Northern Ireland Energy Strategy 2050- Consultation Released
The Department for the Economy has released a consultation which proposes energy strategy options to decarbonise the Northern Ireland energy sector by 2050. This builds on an earlier call for evidence which was released to the industry back in April 2020.
A new Northern Ireland Energy Strategy is earmarked for a Winter 2021 release, following a review of consultation responses. The consultation itself highlights five key principles which will help the country deliver its vision of net zero and affordable energy:
The primary objective that this Energy Strategy will aim to deliver, is for the country to reach net zero carbon emissions by 2050, replacing fossil fuels with cleaner and more efficient technologies. Undertaking activity relating to the five key principles above will ensure this is achieved.
The consultation document is extensive and covers most buildings (existing home, new builds, commercial buildings etc). Elmhurst has reviewed the consultation and has highlightes some of the key points raised within this document which will be of interest to energy and building professionals operating in Northern Ireland.
Introduction of minimum energy efficiency standards
The consultation considers the introduction of minimum energy efficiency standards, which are already well established in England and Wales within the private rented sector. However, these standards are being considered for different types of tenure (e.g private rented; domestic home-owners; social housing; non-domestic building owners). The consultation makes it clear that monitoring and enforcement measures will be needed, alongside additional support tailored to the individual needs of each sector.
Domestic dwellings in Northern Ireland currently use more energy than anywhere else in the UK or the Republic of Ireland. The consultation highlights that a peak of 50,000 homes may need to be retrofitted annually (around three times the level at the moment), in order to get them up to standard. The consultation proposes that a new domestic retrofit scheme be introduced to provide support to all domestic consumers, including vulnerable / fuel poor households, owner-occupiers and the private rented sector.
This proposed retrofit scheme would be introduced via a two phased approach:
- By spring 2022, the Department for the Economy will put in place a pilot domestic retrofit scheme to provide support to a wide range of domestic consumers.
- Following this initial pilot period, the proposed “one stop shop” body will take ownership of the new domestic retrofit scheme.
To ensure the success of such a scheme the consultation acknowledges that new skills will be required, as well as new quality assurance and standards (such as the British Standards Institution’s- PAS 2035 framework), and the use of an accreditation body (such as TrustMark) to provide guarantees.
There are currently no considerations to extend the scope of this proposed scheme to non-domestic buildings.
Uplifting Building Regulations
The Department for the Economy is proposing an ambitious five phase approach to uplifting building regulations. This will take into account the Future Homes and Future Buildings standards that have been released in England. There will be an additional consultation which will provide details of this approach later in 2021.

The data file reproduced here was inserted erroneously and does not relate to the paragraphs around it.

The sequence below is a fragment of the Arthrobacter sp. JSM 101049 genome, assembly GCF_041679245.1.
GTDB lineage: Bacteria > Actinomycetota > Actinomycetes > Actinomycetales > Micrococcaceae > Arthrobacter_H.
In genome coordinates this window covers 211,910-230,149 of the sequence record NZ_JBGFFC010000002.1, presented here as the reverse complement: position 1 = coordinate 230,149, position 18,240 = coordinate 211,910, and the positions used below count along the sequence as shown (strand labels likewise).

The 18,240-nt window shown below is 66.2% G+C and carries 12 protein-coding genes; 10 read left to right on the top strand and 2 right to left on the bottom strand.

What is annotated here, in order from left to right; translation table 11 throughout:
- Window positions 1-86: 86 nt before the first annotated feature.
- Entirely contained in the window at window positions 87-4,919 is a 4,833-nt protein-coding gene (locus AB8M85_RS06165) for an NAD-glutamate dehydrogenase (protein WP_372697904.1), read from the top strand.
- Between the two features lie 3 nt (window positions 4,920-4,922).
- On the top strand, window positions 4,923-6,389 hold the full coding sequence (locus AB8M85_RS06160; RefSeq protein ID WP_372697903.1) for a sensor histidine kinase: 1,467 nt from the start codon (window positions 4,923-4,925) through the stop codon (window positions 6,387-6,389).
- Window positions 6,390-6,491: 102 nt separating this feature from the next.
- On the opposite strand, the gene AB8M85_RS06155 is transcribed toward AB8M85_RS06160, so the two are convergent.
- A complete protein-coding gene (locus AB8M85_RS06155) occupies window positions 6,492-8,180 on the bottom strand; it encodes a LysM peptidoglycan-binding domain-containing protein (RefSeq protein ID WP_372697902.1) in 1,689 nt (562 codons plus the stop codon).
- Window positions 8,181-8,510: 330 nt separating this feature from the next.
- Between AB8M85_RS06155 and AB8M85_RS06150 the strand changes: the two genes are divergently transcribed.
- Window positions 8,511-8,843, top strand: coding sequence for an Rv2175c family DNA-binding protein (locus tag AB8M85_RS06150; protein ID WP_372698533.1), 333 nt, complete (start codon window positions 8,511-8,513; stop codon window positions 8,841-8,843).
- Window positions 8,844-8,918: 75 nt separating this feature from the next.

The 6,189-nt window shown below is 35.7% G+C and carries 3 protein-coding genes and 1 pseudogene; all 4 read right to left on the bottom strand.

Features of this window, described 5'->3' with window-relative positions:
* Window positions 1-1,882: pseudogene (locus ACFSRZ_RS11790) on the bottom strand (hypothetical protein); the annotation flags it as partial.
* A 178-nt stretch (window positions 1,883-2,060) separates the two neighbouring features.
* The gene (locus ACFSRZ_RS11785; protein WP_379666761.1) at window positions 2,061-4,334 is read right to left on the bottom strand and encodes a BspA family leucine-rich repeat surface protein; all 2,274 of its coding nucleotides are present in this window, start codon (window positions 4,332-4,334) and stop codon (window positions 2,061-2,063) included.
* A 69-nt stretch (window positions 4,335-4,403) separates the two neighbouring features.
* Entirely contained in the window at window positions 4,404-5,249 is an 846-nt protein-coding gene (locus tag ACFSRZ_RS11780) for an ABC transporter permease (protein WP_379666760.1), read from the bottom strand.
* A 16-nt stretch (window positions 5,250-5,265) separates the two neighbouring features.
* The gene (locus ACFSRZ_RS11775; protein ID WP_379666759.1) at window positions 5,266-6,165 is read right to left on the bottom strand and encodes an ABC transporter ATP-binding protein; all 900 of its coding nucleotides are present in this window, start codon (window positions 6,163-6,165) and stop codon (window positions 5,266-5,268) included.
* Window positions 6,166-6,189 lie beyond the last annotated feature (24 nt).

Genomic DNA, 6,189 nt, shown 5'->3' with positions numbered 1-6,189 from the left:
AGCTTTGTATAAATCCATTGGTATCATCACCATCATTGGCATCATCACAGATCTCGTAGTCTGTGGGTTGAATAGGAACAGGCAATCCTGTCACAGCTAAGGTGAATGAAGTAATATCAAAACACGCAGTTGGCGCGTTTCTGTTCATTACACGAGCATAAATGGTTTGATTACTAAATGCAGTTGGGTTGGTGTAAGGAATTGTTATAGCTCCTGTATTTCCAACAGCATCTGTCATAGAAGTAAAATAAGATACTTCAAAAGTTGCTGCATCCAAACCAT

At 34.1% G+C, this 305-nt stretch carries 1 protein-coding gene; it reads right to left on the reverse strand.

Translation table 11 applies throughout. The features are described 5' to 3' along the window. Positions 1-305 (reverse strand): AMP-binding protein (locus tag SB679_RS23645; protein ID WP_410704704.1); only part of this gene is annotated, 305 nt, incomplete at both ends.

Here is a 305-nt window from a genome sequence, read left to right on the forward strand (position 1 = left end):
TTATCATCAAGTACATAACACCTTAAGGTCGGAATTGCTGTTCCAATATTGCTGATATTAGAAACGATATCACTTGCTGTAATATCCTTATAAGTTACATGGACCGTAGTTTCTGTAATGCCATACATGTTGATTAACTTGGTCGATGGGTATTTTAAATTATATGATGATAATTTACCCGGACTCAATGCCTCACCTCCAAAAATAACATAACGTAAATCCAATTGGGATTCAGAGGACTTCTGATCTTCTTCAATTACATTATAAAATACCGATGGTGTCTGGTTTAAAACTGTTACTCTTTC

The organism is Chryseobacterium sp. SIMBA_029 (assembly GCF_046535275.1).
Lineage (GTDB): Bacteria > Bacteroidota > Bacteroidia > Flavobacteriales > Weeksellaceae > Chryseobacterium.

The 5 phase approach outlined in the consultation covers various reviews as well as interim uplifts over a 9 year period. The first phase could come as early as 2021/22 which will seek to increase standards through higher targets and new minimum insulation values that will lead to improved building fabric and an increased use of on-site renewables, with a view to implementation as quickly as possible.
Non-Domestic Energy Efficiency Scheme
The Consultation proposes to introduce a new non-domestic energy efficiency scheme offering tailored support to businesses. The details of this scheme, including consideration of the scope of grant and/or loan funding, will be considered separately.
- In the short term, Invest NI will deliver a pilot energy efficiency scheme to provide support to businesses.
- Following this initial pilot period, the proposed “one stop shop” body will take ownership of energy efficiency support for non-domestic consumers.
Elmhurst’s, Technical and Operations Director is pleased to see this consultation finally come to fruition and encourages the Northern Ireland Executive to not reinvent the wheel: “It’s very exciting to see such as comprehensive consultation document released from Northern Ireland. We welcome the spirit of this document, but strongly advice that the Northern Ireland Executive to not reinvent the wheel when it comes to establishing new energy policy and regulation. The skills and knowledge of existing professionals, as well as the current methodologies, should be utilised. Moreover, existing retrofit and energy assessment frameworks currently adopted by other nations should be considered, i.e. PAS 2035.”
Energy and housing professionals can find out more about this consultation at our special online Northern Ireland Forum event where we will be joined by the Department for the Economy. Places are limited, so we would advise anyone who is interested to book early to avoid disappointment. (Only £20 + VAT – Provides 2 Hours CPD)BOOK PLACE >